Well folks, I’m an asshole. My preconceived ideas of what Pitchfork would and wouldn’t be could not have been more off. In as many years as I’ve gone to Lollapalooza, I cannot remember a crowd more diverse or friendly than what I encountered during my three days at Pitchfork. Whether it was new parents with their young offspring catching some shade near the expansive row of food tents, middle-aged concertgoers sitting towards the edge of the crowd in lawn chairs or college-aged coeds anxiously awaiting a set to begin, everyone was more than willing to share conversation or a sip or two of water. As I sought shelter from the sun beneath the canopy of trees at the Blue Stage, I found myself deep in conversation with a young man from Mexico, discussing everything from the small little ranch town where my dad was born, to the authenticity of my husband’s healthy carnitas recipe. (Verdict: If it ain’t fried, it ain’t real carnitas.)

And for a music blog I assumed would be so blasé about putting together a music festival, I have to say that Pitchfork really cared about its music fans, and it showed. A first aid tent stationed prominently near the front gates offered free sunscreen and had large bins of ice available to dip a bandana or hat into to cool off. Water bottles were abundant, not only at the front of each stage for the fans pressed against the barriers, but in the less dense parts of the crowd as well. The large mud puddles created by Friday and Saturday’s rain storms were covered with a few layers of wood chips: a stark contrast to the gigantic mud bath that was Grant Park at last year’s Lollapalooza. And most importantly, when it came time to use the facilities, I was never sans TP, nor did I have to wait in a line that was more than 2 or 3 people deep. It may seem trivial, but that sort of stuff is crucial when you’re using port-a-potties for three days. Hats off to the Pitchfork folks for one of the most comfortable, enjoyable festivals I’ve been to yet.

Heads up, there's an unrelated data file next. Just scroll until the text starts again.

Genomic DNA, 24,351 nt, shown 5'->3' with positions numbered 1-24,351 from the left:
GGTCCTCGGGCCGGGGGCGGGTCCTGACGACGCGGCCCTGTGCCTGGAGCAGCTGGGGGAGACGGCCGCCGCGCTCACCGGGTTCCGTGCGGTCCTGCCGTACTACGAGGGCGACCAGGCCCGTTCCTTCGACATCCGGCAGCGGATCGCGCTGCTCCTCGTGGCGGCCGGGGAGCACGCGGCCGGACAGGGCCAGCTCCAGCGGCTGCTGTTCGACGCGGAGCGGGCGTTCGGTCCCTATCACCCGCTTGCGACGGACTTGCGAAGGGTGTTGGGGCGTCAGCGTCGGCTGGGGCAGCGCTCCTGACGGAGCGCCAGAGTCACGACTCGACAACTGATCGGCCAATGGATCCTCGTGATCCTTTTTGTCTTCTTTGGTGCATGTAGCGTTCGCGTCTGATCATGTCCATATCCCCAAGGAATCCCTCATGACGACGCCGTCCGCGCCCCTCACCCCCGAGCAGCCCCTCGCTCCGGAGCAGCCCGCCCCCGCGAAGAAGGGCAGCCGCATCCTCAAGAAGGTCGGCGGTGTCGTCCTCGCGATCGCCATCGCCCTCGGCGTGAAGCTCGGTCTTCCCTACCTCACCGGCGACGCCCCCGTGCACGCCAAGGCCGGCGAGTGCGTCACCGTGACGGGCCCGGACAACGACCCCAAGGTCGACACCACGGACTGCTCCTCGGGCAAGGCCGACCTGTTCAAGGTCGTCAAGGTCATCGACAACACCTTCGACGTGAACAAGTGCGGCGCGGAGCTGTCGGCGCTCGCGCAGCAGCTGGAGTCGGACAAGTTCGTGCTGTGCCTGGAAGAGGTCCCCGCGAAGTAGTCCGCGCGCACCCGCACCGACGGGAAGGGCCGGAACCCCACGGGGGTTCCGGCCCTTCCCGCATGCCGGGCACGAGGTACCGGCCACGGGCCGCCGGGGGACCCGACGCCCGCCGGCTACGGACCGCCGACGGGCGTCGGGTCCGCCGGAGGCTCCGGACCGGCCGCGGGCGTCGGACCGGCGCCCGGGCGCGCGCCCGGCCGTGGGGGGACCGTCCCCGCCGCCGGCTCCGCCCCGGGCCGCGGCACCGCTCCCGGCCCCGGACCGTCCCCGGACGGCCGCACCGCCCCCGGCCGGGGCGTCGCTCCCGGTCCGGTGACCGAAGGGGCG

I can’t wholeheartedly give the same kudos to S3 Security, a private security company hired for crowd security. Shortly after AraabMUZIK began his set on Sunday, two gate crashers jumped a fence near the main gate off of Ashland. They appeared to be independent of one another, both young men, no more than 19 or 20 years old: one black, one white. Security stopped the white gentleman shortly after he cleared the fence. The black gentleman on the other hand took off running, with at least two security guards, that I could see, in pursuit. He got so far into the crowd, I could no longer keep track of the chase. Meanwhile, the white individual that was caught was sat down on a folding chair near the gate as a female security officer went through his backpack. As she pulled out a ziploc bag full of pills out of the backpack, which I presume were ecstasy pills he intended to sell, (I do not know for certain, but who brings a ziploc bag full of anything else to a concert,) security made its way back with the other gate jumper. As the female security guard gave a stern talking to the man with the bag, the other jumper was lead to the same spot, hands behind his back, where his pockets were immediately emptied. All that fell to the ground was his wallet. Now, as I said, I do not know what happened when the chase snaked its way through the bulk of the crowd, but I do know what I saw, and that was this individual being handcuffed (with real cuffs, not even zip ties like I’ve seen at other concerts) and forced to sit along the fence, wallet still on the ground, out in the open for the taking. Both men were in the wrong. And maybe it was because one gave chase while the other was apprehended pretty quickly that they were treated differently, but from what I could tell, one was treated like a criminal while one was put on timeout, and the “criminal” wasn’t the one with a backpack full of drugs. He just had a darker skintone than the other. In the end, it looked as though both were escorted off the grounds and left free to go, but the incident left a bitter taste in my mouth. And made me miss the Chief Keef cameo at AraabMUZIK’s set to boot. As the old adage goes, you can’t always judge a book by its cover. That holds true whether you’re judging said book by their vintage clothing, or the color of their skin.

See slide show of Pitchfork on Flickr »